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Not only Santa carries a heavy sack at Christmas as shoppers bags swell

Ocado

Ocado totals the amount of damage done to Brits’ bodies by average shop

 

The traditional weekly shop could be contributing to Britain's back pain epidemic, with shoppers lugging a whopping 87 tonnes of groceries in their lifetime, new research from online supermarket Ocado reveals.

 

The average weekly food shop of three bags, each weighing 12.7 kilos (1.9 stone), adds up to the staggering life time total.

 

And during the full festive swing of Christmas week, supermarket shoppers will see their food baskets ballooning to an arm-stretching 60 kg (9.4 stone) five times heavier than the normal weekly load.

 

Part of the problem is that Brits think they are stronger than they are, especially during the festive season when stress levels run high, adrenaline kicks in and ‘super shoppers’ flood the shops, determined not to leave without all the Christmas trimmings.

 

Ocado, taking the strain and delivering items onto the kitchen table via specially trained drivers in convenient hourly slots, weighed our big Christmas essentials including turkeys, in at around 7kg, and potatoes, at a bag breaking 2.5 kg; even sides of sprouts total 1kg, making families’ festive dinners heavy in more ways than one.

 

But it is not just the Christmas items that are supermarket heavyweights - everyday items such as dry dog food come in at around 15kg, a box of washing powder averages 2kg and milk lugs in at 3.42 litres.

 

Today’s weekly grocery basket is a heavy load to manage home, and with Brits walking an average 6.2 miles on each round-trip to their local supermarket, or simply re-lifting groceries in and out of car boots, onto checkout conveyors, out of trolleys and through the front door there is even more cause for aches and pains.

 

Paula Coates, spinal specialist physiotherapist on BBC's City Hospital comments: “85 per cent of Brits do or will suffer from a form of back, neck or shoulder problems in their lifetime, with heavy loads like food shopping being one of the cumulative causes of back pain.”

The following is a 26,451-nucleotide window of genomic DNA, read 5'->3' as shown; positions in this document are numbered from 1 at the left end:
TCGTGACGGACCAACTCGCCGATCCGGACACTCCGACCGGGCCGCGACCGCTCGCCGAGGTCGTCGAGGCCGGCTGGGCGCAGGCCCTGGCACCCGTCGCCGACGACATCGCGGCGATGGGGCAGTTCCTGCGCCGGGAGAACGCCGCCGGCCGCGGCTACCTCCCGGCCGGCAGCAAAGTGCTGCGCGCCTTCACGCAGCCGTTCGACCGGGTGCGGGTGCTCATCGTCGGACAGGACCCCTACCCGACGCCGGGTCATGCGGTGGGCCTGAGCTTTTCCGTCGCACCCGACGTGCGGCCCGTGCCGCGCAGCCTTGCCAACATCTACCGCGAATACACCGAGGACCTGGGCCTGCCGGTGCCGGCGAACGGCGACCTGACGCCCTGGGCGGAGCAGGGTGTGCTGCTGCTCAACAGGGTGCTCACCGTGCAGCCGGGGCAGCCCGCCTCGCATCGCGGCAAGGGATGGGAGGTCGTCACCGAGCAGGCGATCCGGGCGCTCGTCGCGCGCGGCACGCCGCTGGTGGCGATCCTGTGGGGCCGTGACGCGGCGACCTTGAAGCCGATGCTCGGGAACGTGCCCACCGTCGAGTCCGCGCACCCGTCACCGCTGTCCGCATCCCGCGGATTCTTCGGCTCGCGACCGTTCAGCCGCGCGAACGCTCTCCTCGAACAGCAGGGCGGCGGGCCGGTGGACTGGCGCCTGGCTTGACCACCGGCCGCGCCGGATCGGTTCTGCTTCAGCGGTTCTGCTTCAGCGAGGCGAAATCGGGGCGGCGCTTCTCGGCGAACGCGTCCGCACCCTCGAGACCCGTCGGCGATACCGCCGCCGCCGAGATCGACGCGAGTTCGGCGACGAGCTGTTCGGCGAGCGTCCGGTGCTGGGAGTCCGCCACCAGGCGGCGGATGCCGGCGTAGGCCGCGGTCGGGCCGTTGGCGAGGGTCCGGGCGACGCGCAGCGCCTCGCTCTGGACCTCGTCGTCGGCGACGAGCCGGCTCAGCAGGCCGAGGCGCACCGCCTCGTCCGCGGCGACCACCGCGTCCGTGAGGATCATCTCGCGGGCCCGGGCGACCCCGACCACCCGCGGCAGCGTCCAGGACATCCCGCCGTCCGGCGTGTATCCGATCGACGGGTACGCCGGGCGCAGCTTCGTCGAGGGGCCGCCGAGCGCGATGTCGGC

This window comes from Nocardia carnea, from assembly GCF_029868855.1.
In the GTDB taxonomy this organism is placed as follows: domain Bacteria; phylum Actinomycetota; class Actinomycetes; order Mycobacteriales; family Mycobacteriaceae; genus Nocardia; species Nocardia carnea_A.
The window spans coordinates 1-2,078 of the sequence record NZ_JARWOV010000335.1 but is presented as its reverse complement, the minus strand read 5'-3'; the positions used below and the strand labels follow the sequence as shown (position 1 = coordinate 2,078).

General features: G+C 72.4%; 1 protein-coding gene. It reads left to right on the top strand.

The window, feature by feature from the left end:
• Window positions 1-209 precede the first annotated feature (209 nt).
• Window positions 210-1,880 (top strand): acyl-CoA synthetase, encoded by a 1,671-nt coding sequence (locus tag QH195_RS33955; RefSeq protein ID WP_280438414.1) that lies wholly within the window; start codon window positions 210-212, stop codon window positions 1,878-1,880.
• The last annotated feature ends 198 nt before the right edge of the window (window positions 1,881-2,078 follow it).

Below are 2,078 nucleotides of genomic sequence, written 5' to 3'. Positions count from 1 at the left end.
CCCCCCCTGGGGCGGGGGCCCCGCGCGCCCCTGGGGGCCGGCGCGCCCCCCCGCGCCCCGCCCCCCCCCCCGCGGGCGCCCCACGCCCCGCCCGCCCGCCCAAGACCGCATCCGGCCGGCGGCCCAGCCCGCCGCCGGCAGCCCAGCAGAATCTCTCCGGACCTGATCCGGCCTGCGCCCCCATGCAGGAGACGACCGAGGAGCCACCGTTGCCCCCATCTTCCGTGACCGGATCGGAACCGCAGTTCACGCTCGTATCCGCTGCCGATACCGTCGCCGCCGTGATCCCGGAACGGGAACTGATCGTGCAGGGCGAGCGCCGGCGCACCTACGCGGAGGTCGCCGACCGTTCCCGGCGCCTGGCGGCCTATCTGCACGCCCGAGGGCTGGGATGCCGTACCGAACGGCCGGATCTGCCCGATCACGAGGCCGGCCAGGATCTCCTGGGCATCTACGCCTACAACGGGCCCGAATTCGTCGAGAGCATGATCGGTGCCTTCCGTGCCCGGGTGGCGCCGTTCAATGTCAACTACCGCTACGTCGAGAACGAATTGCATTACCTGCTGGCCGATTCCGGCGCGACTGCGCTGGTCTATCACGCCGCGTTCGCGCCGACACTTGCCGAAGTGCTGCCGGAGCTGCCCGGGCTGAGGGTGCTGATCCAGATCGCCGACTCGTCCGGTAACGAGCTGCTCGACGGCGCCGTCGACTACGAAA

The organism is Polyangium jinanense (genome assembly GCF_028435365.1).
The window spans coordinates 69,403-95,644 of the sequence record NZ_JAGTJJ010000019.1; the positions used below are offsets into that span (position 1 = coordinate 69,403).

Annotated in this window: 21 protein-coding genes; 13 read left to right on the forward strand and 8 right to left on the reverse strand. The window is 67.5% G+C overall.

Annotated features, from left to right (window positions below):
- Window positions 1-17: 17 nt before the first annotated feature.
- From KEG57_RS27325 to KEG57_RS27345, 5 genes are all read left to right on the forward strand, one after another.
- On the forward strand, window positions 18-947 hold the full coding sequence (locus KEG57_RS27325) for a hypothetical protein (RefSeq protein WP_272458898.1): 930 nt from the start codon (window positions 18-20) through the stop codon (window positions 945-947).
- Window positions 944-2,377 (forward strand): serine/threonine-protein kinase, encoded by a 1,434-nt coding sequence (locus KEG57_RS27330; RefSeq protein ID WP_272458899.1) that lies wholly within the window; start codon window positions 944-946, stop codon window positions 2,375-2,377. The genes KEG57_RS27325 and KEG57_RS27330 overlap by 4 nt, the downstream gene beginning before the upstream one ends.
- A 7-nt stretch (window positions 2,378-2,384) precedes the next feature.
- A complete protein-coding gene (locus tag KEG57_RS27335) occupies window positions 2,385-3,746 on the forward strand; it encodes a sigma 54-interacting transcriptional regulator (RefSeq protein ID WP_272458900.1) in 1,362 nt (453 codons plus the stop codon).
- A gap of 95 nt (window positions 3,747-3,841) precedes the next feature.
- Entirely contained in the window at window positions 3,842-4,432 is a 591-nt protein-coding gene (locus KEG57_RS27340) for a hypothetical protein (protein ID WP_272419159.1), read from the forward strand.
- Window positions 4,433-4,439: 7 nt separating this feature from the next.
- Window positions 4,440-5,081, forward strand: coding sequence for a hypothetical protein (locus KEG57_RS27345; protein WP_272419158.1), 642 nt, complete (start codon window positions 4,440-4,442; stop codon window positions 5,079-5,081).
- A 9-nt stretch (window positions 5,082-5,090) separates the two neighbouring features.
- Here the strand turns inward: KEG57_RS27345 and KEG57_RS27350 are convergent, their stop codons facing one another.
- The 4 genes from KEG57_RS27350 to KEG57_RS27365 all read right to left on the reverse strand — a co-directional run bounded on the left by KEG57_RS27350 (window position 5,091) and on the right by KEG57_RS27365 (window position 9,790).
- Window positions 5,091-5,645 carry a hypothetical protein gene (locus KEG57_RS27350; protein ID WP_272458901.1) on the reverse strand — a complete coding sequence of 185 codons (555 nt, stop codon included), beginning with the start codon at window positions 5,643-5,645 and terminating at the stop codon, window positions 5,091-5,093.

Dr Tim Hutchful, of the British Chiropractic Association, who has practised for 18 years, adds: "Though we don’t consider shopping to be a strenuous activity, you would consider lugging around heavy loads to be exhausting.

 

“Repeatedly subjecting your body to carrying heavy shopping can cause problems like muscle sprains and ligament strains and longer lasting back, neck and shoulder problems.

 

“I actively tell my patients that, when shopping, they should always try and load their spines evenly."

 

Jon Rudoe, Head of Retail at Ocado, says: “Ocado offers hassle-free food delivery all year round but shopping bags do tend to bulge around now, as people get into planning mode for the perfect Christmas lunch.

 

“Ocado’s trained professionals will be right on hand to take the weight and seasonal stress off of customers’ shoulders by delivering bulky festive groceries straight to the kitchen table.

 

“Unfortunately, I can’t promise any chimney drops this Christmas; I think we’ll have to leave that to a certain other delivery expert!”

Tim has come up with a series of handy tips to try and avoid injury when carrying the weekly shop:

 

  • do not try to carry more that you can reasonably manage – multiple trips or home delivery might be better options

  • bend your knees when picking up or putting down bags

  • evenly load the weight in your bags

  • try to carry equal amounts of weight on each arm

  • take regular breaks if walking long distances; put the bags down and stretch a little before continuing.

Private physiotherapy treatment news: 20 December 2010

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